Build a FOSS database with whatever improvements you design, as the underpinnings for a new Slashdot not owned by some mega-corporation intent on shoveling crap articles at us, like "how to get employed by RedHat" or video interviews about random horse crap?

  • by pr0nbot (313417) on Monday February 18, 2013 @09:06AM (#42934331)

    Write a (Linux, BSD) filesystem driver that keeps its file metadata in a database.

    Use queries to construct the filesystem layout. E.g.

    • /bin -> files where executable=true and package=LSB (or whatever)
    • /sbin -> files where executable=true and package_owner=root (or whatever)
    • /usr/local/{name}/ -> files where package={name}
    • /etc/{name}/ -> files where package={name} and type=configuration

    ...and so on. Don't ask me what the exact queries should be - the idea is just that files are arranged in the filesystem because of their attributes rather than having a single home.

    Add a chattr command (or somesuch) to modify metadata for a particular file, or implement the inverse of the queries as attribute changes (i.e. mv /bin/ls /sbin/ls causes the owner=root attribute to be set on the file).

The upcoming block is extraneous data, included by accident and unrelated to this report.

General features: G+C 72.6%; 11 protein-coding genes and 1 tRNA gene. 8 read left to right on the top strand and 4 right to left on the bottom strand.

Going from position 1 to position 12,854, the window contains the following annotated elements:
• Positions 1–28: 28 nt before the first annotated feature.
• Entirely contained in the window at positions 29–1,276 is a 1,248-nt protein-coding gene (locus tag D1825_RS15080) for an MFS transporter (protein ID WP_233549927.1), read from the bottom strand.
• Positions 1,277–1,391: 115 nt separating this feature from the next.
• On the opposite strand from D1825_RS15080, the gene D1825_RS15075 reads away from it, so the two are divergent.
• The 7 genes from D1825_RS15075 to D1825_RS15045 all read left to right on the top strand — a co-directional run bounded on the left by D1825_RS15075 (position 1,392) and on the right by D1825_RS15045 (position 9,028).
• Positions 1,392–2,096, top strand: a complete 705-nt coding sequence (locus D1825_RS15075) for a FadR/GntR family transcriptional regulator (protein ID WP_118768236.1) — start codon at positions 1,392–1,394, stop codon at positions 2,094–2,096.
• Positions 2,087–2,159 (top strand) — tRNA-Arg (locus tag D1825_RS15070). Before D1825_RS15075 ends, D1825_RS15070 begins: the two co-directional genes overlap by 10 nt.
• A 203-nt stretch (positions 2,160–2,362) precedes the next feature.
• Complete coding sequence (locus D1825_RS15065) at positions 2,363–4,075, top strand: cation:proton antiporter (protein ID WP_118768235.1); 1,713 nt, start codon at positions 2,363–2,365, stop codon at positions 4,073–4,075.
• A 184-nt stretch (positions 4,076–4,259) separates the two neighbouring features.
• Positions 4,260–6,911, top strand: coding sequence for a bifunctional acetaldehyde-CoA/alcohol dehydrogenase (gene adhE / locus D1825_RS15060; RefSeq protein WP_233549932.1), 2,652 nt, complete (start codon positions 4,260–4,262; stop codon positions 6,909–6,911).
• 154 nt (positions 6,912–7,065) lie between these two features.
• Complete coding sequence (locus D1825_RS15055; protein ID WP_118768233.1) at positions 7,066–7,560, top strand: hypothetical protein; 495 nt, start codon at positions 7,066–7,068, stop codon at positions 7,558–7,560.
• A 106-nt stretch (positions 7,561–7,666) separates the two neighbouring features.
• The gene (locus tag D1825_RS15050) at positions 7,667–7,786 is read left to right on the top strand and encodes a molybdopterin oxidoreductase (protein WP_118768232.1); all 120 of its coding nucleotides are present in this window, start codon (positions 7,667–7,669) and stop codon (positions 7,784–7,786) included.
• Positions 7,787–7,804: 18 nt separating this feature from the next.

I'm not saying it'd be useful to anyone in the FOSS world, but it would be great fun.

  • OS/2 Clone (Score:3, Interesting)

    by martiniturbide (1203660) on Monday February 18, 2013 @09:19AM (#42934421) Homepage Journal
    The OS/2 community is in need of open source clone for our beloved OS.
    We have partially open source components on all the layers, but some need to be finished and glue them together.

    We need:
    - Workplace Shell replacement (xWorkplace can be used)
    - SOM replacement (FreeSOM can be used)
    - OpenDOC (docshell)
    - PM (Presentation Manager) replacement (FreePM can be used but is missing a more)
    - OS/2 Kernel replacement
    - TCPIP replacement.
    - Drivers
    - OSFree project code can also be used.
  • RTFS (Score:5, Interesting)

    by Anonymous Coward on Monday February 18, 2013 @09:23AM (#42934449)

    How many people here can't read the fucking summary? here's a shot at it. How about a de-duplicator for music/photos that would (nicely) hunt for media, throw the metadata in the database, search for identical and almost-identical files, and then beautifully show the output. Bonus points if you beat the standard interface to these things which is just a list of duplicated files. I'd suggestb bubble diagrams that show how many files in which folders are duplicates of others.